In the last year or so, theory has become news. The debate over the character of the changes taking place in Russian society has been carried on, not merely by a few radical intellectuals, but by government officials, newspapermen, indeed by anyone with the faintest interest in politics. We can measure the curious intensity of this discussion by noting only two of the recent articles which are a part of it. In their November, 1957, issue, the editors of the Monthly Review, long the most sophisticated apologists for the “progressiveness” of Russian totalitarianism, published an editorial filled with a near anguished doubt about their most fundamental assumptions. And at almost the same time, Sidney Hook was putting forth an analysis of the Gomulka regime in Partisan Review which was startling in its sympathetic attitude toward and perhaps even its illusions about Polish Communism.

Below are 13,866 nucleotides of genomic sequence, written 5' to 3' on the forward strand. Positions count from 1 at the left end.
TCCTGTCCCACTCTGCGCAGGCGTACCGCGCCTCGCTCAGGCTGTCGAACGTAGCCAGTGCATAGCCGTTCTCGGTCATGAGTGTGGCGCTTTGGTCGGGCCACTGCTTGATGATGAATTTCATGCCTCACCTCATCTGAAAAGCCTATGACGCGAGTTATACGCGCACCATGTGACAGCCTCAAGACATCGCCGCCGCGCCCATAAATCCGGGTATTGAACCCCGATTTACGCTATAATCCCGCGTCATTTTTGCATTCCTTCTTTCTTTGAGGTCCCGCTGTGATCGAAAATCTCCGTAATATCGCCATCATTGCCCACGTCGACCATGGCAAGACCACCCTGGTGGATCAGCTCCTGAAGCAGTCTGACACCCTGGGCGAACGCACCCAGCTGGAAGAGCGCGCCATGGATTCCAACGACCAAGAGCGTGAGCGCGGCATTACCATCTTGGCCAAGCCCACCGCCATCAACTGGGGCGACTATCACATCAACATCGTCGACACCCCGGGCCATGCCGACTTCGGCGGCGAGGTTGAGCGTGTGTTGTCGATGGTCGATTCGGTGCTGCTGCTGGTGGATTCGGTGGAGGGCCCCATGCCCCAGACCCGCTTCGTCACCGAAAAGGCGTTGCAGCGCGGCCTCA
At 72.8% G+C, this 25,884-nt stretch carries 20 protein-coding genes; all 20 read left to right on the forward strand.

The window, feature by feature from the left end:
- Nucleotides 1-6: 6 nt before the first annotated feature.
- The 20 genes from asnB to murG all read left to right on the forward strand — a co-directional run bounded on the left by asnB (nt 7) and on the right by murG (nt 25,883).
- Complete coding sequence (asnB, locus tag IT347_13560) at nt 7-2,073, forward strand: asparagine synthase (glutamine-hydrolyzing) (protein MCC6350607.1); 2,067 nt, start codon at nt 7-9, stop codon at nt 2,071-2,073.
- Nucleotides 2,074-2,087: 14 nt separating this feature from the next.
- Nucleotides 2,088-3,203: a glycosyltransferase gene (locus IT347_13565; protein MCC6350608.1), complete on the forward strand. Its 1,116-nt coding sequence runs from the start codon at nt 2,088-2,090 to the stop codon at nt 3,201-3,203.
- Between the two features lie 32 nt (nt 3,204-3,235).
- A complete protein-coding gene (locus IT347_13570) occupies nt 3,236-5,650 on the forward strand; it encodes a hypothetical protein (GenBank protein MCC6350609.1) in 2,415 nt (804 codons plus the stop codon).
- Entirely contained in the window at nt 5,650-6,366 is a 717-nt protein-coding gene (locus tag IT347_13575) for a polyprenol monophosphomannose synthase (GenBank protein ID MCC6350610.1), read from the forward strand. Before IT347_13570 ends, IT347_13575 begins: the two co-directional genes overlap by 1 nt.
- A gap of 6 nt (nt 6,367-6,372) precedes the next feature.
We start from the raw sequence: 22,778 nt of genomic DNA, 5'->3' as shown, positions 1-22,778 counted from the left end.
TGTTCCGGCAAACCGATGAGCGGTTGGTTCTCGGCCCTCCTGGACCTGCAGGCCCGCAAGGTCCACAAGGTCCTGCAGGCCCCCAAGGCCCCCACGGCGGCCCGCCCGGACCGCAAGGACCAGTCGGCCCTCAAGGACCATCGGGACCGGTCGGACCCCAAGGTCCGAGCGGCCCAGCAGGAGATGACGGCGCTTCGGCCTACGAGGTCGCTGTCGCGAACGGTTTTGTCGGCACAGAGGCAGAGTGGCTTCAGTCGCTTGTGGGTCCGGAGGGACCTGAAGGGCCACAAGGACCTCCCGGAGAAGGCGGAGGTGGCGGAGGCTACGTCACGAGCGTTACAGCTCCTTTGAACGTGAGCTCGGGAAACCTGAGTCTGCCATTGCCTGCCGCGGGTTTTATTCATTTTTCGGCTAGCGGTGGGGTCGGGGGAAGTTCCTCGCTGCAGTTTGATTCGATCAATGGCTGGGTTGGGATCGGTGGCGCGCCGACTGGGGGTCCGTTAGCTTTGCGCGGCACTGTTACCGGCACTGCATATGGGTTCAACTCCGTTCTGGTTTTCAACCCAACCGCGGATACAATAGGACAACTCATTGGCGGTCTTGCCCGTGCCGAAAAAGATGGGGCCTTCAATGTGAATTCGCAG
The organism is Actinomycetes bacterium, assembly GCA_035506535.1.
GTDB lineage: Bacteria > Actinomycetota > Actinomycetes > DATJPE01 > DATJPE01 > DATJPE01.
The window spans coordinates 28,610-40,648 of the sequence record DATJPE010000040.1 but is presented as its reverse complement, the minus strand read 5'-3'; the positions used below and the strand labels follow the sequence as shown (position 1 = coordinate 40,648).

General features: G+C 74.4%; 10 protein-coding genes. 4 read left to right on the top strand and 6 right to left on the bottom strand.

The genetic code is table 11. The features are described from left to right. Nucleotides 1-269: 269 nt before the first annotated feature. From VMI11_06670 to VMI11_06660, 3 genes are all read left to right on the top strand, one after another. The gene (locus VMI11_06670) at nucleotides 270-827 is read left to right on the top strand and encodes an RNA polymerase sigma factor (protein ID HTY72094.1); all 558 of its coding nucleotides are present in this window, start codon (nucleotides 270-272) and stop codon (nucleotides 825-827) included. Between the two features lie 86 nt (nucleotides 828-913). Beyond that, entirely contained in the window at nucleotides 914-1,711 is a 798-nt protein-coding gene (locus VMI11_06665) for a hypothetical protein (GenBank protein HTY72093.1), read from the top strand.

The reason for such shifts is clear enough. The Twentieth Russian ...
For just $19.95 a year, get access to new issues and decades' worth of archives on our site.
Print + Online
For $35 a year, get new issues delivered to your door and access to our full online archives.